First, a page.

The Earth has cycled through many phases of warming and cooling over the billions of years of its history due to the greenhouse effect. There are many natural factors that contribute to the greenhouse effect, but most of these occur very slowly over many millennia.
Temperature is increasing faster than ever on a global scale that cannot be explained by these natural processes. It is now clear that humans are responsible. But you can help change this. Find out how you can help.
The Reason: Humans Are Causing The Problem
While there are many natural causes of global warming, these causes do not account for the extra warming we are currently seeing on our planet. The current warming is anthropogenic, created by humans.
How do humans cause global warming? We are accelerating the natural climatological cycles with our human-created emissions of greenhouse gases. The primary gas, carbon dioxide, is released every time you use fossil fuels- currently our main energy source. Unless you help stop those emissions, there is little hope of a secure future for humans.
You’ll see that dangerous shifts in the Earth’s climate are happening as we speak due to human induced global warming, and as it continues the consequences will worsen. Furthermore, such changes may be self-reinforcing. From an objective perspective, it looks like we are playing Russian roulette with all of life on Earth!
How Do You Contribute?
- Carbon Dioxide from:
- Fossil Fuel
- Failing Sinks
- Methane from:
- Cattle and Rice Paddies
- the Artic Tundra
- Nitrogen Oxides from Farming
- Other Gases
The Most Significant Cause
The buildup of carbon dioxide in the atmosphere, mainly from your fossil fuel emissions, is the most significant human cause of global warming. Carbon dioxide is released every you burn something, be it a car, airplane or coal plant. This means you must burn less fossil fuel if you want the Earth’s climate to remain stable! And unfortunately, we are currently destroying some of the best known mechanisms for storing that carbon– plants.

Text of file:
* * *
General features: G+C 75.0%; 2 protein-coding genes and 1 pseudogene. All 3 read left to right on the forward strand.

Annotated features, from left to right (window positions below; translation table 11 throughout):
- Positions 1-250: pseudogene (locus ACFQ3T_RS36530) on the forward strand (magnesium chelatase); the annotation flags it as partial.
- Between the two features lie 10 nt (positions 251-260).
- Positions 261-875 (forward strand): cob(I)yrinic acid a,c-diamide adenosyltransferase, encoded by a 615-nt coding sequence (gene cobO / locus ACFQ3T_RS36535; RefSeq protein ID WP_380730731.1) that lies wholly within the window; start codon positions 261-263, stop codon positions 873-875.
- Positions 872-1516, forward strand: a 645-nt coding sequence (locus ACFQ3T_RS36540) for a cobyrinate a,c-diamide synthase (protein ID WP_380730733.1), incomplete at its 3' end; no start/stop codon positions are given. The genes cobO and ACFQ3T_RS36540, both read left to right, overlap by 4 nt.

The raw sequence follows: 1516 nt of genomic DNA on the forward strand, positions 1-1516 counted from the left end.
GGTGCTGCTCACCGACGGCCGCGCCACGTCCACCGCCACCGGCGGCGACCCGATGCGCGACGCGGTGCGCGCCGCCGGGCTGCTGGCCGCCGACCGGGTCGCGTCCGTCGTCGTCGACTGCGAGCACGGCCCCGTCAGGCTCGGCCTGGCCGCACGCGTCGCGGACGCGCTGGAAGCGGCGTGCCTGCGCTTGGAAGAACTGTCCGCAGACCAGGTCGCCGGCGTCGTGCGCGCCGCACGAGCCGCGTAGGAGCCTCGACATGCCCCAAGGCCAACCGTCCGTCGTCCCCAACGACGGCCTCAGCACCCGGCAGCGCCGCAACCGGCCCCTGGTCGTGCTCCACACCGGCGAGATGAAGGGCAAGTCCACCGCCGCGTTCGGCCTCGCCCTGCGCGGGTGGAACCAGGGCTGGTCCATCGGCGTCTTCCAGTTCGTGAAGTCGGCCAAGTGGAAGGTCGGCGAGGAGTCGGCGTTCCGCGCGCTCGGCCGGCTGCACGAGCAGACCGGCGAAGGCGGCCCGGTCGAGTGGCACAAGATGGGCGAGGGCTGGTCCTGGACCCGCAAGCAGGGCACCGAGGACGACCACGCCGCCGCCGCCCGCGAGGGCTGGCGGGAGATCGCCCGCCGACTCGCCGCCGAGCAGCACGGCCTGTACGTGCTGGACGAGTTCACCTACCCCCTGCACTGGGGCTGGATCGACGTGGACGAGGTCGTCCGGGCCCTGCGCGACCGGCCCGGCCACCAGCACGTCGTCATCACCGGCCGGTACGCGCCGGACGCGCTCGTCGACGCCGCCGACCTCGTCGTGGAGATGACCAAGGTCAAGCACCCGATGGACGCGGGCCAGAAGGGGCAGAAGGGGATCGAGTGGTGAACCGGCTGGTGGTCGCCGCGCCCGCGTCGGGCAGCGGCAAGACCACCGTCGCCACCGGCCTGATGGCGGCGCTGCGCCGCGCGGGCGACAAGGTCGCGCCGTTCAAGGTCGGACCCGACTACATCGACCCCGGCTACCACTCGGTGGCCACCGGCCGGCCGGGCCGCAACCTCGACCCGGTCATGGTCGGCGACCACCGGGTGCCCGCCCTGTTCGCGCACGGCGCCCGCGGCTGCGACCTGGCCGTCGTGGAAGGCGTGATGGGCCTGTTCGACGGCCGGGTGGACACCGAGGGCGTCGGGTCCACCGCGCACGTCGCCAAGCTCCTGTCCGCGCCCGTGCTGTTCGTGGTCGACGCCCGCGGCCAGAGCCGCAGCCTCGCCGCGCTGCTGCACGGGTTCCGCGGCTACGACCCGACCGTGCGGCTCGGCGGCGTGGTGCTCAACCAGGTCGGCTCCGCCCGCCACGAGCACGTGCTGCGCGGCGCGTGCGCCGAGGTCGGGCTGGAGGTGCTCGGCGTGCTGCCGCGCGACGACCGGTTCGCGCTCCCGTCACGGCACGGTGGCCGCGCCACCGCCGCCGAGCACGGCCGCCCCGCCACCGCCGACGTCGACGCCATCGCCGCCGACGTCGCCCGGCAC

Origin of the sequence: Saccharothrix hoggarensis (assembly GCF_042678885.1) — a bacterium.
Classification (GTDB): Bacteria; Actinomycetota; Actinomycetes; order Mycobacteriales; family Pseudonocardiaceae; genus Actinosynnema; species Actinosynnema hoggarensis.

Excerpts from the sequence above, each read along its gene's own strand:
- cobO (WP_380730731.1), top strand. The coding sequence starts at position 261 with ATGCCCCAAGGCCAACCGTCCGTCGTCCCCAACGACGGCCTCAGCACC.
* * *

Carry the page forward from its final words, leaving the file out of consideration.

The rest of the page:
Deforestation increases the severity of global warming as well. Carbon dioxide is released from the human conversion of forests and grasslands into farmland and cities. All living plants store carbon. When those plants die and decay, carbon dioxide is released back into the atmosphere. As forests and grasslands are cleared for your use, enormous amounts of stored carbon enter the atmosphere.
An unstoppable feedback loop may happen if you let this continue. If the activities mentioned above warm the Earth just enough, it could cause natural carbon sinks to fail. A “carbon sink” is a natural system that stores carbon over thousands of years. Such sinks include peat bogs and the arctic tundra. But if these sinks destabilize, that carbon will be released, possibly causing an unstoppable and catastrophic warming of the Earth.
The oceans are no longer able to store carbon as they have in the past. The ocean is a huge carbon sink, holding about 50 times as much carbon as the atmosphere. But now scientists are realizing that the increased thermal stratification of the oceans has caused substantial reductions in levels of phytoplankton, which store CO2. Increased atmospheric carbon is also causing an acidification of the ocean, since carbon dioxide forms carbonic acid when it reacts with water. The tiny plants of the ocean, the very bottom of that vast watery food chain, are suffering from the effects of global warming, which means they are becoming less able to store carbon, further contributing to climate change.